Anna Naupa has more than 10 years' experience in Vanuatu and across the Pacific region as a governance and land specialist, and as a communications for development and gender equality advocate. She is currently Regional and International Issues Adviser at the Pacific Islands Forum Secretariat. In previous roles, she helped bring gender to the forefront of land issues in Vanuatu. From 2009-2013, she was one of only three women appointed to the Vanuatu Land Governance Committee.

Read more

Related items

Opinion by Dan Hymowitz3rd February 2017

#Feminism: Digital technologies and feminist activism in Fiji

Guest post on Devpolicy on DLP work with research partners at University of the South Pacific

Opinion by Tait Brimacombe14th March 2017

Identifying rebels with a cause (and effect)

'Power, politics and positive deviance' is the theme of DLP's 2016 annual conference.

Opinion by Chris Roche1st December 2015

What is transformative leadership?

Guest post in University World News

Opinion by Chris Roche15th April 2016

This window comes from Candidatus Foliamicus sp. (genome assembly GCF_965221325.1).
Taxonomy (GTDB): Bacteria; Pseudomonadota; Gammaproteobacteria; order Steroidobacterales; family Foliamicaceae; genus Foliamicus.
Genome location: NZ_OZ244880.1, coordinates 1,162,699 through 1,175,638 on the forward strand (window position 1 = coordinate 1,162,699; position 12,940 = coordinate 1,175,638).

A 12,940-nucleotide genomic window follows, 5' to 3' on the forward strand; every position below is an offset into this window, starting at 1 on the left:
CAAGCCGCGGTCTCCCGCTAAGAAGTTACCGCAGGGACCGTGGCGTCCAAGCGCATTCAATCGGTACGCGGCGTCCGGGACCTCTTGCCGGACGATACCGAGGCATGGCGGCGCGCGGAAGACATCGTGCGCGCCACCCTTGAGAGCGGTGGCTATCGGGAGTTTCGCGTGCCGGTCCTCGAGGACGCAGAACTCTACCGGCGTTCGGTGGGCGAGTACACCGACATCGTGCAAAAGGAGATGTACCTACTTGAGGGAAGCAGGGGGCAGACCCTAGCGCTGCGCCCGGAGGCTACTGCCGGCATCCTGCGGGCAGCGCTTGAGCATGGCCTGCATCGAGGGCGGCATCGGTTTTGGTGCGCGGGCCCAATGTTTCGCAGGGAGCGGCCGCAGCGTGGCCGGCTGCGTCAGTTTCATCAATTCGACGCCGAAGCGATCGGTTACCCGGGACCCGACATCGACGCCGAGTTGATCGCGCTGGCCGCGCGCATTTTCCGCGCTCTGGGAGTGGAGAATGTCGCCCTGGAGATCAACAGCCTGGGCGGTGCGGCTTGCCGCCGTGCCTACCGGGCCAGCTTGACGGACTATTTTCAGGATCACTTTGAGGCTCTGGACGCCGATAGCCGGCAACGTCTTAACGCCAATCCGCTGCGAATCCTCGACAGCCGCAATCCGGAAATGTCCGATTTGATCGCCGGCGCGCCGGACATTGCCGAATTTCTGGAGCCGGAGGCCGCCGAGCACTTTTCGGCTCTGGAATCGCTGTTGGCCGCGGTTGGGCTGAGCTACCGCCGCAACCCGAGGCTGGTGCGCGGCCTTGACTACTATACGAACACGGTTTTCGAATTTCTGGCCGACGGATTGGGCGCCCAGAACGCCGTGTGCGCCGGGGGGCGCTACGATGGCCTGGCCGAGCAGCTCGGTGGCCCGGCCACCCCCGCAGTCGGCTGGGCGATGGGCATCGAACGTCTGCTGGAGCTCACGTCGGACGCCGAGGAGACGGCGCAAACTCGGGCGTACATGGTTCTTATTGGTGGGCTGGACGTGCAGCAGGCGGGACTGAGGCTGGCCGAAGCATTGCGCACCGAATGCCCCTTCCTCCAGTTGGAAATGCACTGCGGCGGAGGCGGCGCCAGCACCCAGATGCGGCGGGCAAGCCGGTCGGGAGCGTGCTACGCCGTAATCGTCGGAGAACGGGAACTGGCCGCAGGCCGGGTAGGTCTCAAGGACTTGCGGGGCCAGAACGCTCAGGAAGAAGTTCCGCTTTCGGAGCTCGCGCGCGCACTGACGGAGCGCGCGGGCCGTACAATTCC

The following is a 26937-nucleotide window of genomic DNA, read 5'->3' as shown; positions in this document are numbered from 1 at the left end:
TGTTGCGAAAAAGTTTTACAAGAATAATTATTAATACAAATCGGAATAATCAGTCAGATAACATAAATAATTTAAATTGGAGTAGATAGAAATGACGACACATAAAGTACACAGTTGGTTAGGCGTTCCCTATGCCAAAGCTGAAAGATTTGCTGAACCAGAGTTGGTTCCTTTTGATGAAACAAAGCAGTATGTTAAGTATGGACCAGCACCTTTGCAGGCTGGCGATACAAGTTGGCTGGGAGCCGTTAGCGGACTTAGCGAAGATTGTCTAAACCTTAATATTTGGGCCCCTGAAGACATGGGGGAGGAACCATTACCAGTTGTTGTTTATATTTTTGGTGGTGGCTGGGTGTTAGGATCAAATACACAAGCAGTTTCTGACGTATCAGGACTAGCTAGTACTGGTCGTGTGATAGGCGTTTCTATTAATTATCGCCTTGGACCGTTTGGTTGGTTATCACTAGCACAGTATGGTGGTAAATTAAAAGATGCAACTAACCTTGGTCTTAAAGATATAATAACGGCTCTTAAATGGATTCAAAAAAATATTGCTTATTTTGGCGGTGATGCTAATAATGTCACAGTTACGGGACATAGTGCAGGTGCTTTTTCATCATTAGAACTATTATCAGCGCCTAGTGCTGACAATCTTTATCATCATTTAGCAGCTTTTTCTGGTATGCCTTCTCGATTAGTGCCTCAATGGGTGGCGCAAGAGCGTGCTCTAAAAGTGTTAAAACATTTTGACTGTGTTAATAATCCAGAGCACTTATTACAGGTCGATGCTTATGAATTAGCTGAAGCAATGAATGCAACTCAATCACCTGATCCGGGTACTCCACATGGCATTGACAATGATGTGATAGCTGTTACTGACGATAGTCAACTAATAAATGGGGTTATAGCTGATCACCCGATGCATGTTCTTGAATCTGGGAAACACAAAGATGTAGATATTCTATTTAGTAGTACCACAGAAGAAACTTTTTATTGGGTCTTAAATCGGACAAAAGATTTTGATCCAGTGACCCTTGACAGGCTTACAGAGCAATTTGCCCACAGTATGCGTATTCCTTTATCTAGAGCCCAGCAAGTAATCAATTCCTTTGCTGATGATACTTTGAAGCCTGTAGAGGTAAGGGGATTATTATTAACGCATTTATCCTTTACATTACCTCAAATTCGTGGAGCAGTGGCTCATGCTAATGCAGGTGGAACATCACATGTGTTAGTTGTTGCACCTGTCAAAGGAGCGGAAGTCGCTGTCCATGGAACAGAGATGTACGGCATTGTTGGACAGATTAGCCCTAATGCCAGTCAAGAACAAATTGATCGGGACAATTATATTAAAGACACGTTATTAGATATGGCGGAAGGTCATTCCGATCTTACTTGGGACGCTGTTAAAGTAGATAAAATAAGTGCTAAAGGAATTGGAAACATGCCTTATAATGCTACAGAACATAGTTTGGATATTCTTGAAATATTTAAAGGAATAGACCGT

Climate change and adaptation in the Pacific Islands: watering down women's security?

How women leaders are challenging a narrow adaptation agenda.

Opinion by Nicole George7th March 2014

International donors - aiding or abetting?

The 'donor's dilemma' is discussed in a new DLP paper.

Opinion by Niheer Dasandi10th September 2015

The challenge of realising Pacific democracies' development potential

How can Pacific democracies deliver for their citizens?

Opinion by Julien Barbara8th July 2016
Opinion by Luke Arnold25th May 2016

The road to transparency in resource-rich Myanmar

Myanmar's EITI process and its contribution to broader reform

Opinion by Taylor Brown1st April 2016

Fiji's Roshika Deo - outlier, positive deviant or simply feisty feminist?

First in a series on 'Power, politics and positive deviance', theme of DLP's 2016 annual conference.

Opinion by Priya Chattier 1st February 2016

Neither 'good guys' nor 'bad guys': Positive engagement with armed groups